I would really suggest you should have a walk along the Paseo Montejo, visit the anthropology museum and maybe have dinner in one of the fancy restaurants or bars.
I also recommend one of the most beautiful boutique hotels in Merida right half way of the boulevard, Rosas y xocholate. That would be the perfect place for your luxury experience in the colonial Merida. If you don’t want to stay there, it would be worth a visit and a lunch or dinner venue.
On Saturday night at the end of Paseo Montejo close to the city center, you will find a lot of stalls selling local art and food and playing music, from 8 pm. it’s a lovely traditional event.
Visit the local Market Lucas Galvez
You didn’t get to know a Mexican city if you haven’t visited the market, the heart, and the soul of a culture.
Lucas Galvez Market is the main one in Merida located just a few blocks from the main plaza, where you can shop for fresh fruit and vegetables but also just observe the local life going by. The market has anything you need, from clothing to barbershop, householding tools, handicrafts, and flowers, and of course, the “comedor” cannot be amiss. That’s an area dedicated completely to street food, where you can find the local authentic Yucatecan food. If you are vegan or vegetarian, you might want to avoid that part as the local cuisine is mainly meat-based. Sorry 🙂
The market opens early in the morning before 7 and closes around 4 PM.
Oh did I say 5 things to see in Merida? obviously, there is more, much more. It depends on what you are looking for. Certainly, the listed above are the highlights.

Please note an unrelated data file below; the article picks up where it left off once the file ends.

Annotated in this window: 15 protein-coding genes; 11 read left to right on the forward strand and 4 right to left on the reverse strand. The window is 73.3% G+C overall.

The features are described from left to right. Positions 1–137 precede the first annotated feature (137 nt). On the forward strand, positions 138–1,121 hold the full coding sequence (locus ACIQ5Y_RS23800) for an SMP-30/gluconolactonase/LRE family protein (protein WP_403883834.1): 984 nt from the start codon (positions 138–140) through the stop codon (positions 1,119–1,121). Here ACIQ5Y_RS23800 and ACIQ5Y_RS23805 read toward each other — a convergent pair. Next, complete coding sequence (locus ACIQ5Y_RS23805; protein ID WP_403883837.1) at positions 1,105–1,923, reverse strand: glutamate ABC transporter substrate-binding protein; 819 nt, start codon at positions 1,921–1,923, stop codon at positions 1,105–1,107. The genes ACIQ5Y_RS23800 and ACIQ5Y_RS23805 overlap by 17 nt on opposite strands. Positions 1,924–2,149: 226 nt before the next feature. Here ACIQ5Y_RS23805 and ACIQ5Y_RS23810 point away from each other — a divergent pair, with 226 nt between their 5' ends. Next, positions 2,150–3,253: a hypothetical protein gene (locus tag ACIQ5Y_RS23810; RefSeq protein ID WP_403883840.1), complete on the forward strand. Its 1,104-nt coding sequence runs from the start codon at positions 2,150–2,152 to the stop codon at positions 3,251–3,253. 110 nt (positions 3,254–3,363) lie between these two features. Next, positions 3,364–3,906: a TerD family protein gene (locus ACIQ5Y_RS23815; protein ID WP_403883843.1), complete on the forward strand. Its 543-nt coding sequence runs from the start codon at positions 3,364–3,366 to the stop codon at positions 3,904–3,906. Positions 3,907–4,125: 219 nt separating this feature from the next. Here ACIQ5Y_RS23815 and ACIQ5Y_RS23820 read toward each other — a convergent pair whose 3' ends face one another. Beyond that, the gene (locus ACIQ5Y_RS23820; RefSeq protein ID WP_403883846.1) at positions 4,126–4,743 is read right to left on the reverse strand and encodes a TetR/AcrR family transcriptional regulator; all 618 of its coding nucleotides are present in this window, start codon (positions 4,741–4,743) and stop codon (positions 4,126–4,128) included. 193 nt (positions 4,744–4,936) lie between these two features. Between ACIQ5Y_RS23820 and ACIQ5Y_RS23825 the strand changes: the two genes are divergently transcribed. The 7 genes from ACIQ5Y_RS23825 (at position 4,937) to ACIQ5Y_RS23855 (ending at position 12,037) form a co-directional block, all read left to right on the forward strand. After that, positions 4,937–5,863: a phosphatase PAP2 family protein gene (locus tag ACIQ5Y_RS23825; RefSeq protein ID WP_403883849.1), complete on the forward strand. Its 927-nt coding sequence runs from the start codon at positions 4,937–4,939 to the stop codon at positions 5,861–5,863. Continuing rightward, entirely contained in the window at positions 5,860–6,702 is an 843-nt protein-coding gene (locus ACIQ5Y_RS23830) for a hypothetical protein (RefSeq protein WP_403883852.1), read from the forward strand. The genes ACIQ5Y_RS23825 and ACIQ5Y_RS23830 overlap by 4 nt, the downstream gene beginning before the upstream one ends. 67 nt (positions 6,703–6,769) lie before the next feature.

Where to stay in Merida
Unfortunately, this time I didn’t have enough days to visit all the hotels as I am used to doing BUT I have a better idea, or at least, I would tell you what I would do. I would choose to stay in one of the beautiful haciendas scattered around Merida, some of them are really very close other at about an hour driving.
You can find them here
Otherwise, you can check out a wide variety of hotels on this link and you can select by your favorite parameters, be it price, zone, or service.
Places to visit around Merida
There is so much to see around Merida that one 2 week vacation is not really enough.
Here below a few suggestions on the places to see around Merida
- Visit the archaeological site of Uxmal Mayan Ruins, the prettiest archeological site of the Mayan civilization.
- Tour around the Ruta Puuc, with its amazing pre-hispanic sites of the Mayan civilization of the Puuc.
- Drive around the Anillo de los Cenotes and visit those amazing natural caves and crystalline water lakes.
- Visit the caves of snakes ( more scary info soon)
- Visit the archaeological site of AKE’ and stop at the Hacienda Ticum for lunch.
- Visit Izamal, the yellow magic town.
Ok, I think this is it for now, please let me know if you have any questions, I am happy to help you and organize your tour 🙂